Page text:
Several reports cite General Electric’s general manger of solar technology operations, Danielle Merfeld, saying that the company has suspended the construction and commercial roll-out of its CdTe thin-film modules due to the current market conditions. GE announced the location of its first thin-film plant in October 2011 which would have a nameplate capacity of 400MW and start commercial shipments in 2013. The facility was at the core of a US$600 million investment in entering the solar industry.

As revealed by Ucilia Wang, writing for Gigaom, GE has reduced its solar headcount and gone back to the lab to boost cell efficiencies and lower production costs. The plan is to achieve conversion rates of 15% or more before planning to return to production ramp plans sometime in 2014.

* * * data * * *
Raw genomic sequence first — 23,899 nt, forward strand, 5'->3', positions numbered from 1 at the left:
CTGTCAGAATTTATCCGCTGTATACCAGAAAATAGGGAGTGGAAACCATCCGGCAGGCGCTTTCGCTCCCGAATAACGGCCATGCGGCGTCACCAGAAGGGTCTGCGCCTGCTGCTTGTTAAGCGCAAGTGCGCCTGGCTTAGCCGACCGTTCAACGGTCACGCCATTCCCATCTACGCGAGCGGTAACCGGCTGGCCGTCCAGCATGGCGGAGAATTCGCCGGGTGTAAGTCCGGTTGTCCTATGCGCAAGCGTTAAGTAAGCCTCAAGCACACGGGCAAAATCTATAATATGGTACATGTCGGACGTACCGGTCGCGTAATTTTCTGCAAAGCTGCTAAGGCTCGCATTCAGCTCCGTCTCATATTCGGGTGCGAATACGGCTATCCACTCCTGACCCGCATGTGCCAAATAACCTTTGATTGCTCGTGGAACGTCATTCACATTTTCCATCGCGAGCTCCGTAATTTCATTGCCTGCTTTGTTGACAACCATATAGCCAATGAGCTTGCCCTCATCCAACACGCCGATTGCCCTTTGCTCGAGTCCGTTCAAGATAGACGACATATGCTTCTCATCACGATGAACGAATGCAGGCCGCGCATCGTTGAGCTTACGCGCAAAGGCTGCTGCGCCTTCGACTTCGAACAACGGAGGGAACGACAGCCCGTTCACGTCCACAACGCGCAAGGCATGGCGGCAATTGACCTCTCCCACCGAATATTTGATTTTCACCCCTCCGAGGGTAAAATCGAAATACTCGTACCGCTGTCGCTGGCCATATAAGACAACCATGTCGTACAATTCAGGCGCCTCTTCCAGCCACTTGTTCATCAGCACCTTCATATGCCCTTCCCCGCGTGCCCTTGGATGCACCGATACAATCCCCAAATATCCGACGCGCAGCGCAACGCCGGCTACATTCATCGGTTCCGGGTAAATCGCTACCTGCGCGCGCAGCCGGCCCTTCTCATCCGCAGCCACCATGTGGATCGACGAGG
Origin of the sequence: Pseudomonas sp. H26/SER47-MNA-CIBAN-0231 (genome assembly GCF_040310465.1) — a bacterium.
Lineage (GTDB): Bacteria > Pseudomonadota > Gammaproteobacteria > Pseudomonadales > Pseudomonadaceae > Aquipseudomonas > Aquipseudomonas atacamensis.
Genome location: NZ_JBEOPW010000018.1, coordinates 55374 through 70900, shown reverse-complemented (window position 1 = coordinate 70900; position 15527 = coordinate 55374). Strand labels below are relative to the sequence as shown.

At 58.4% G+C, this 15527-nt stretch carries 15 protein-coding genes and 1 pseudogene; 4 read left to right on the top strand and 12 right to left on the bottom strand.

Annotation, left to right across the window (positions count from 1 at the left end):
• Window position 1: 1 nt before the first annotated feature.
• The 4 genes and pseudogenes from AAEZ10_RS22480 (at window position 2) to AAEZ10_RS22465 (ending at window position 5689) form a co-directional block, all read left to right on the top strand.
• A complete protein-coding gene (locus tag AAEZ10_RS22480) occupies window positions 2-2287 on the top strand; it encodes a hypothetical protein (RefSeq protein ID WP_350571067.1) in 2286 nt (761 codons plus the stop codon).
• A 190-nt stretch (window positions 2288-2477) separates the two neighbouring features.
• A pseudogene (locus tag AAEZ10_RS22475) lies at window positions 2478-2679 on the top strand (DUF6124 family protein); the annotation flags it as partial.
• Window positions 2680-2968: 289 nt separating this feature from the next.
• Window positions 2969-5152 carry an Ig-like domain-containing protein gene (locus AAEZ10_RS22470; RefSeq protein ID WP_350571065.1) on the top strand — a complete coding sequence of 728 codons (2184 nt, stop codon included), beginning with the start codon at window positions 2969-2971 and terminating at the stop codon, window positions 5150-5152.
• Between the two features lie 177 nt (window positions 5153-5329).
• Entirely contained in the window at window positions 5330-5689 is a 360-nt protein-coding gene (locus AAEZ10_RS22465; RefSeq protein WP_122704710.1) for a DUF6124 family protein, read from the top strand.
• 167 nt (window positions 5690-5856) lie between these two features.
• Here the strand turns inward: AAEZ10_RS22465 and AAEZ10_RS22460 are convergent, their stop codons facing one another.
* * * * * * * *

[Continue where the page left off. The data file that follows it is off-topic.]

GE is potentially following the same course as rival Abound Solar, which also initially stopped pilot production of CdTe-based modules to focus on next generation high efficiency modules before re-entering the market.

However, Abound filed for bankruptcy a few months later. In the case of GE it could be a long-time before the company could guarantee it had a viable commercial product due to the continued pricing pressure and continued efficiency gains of crystalline silicon technology. 

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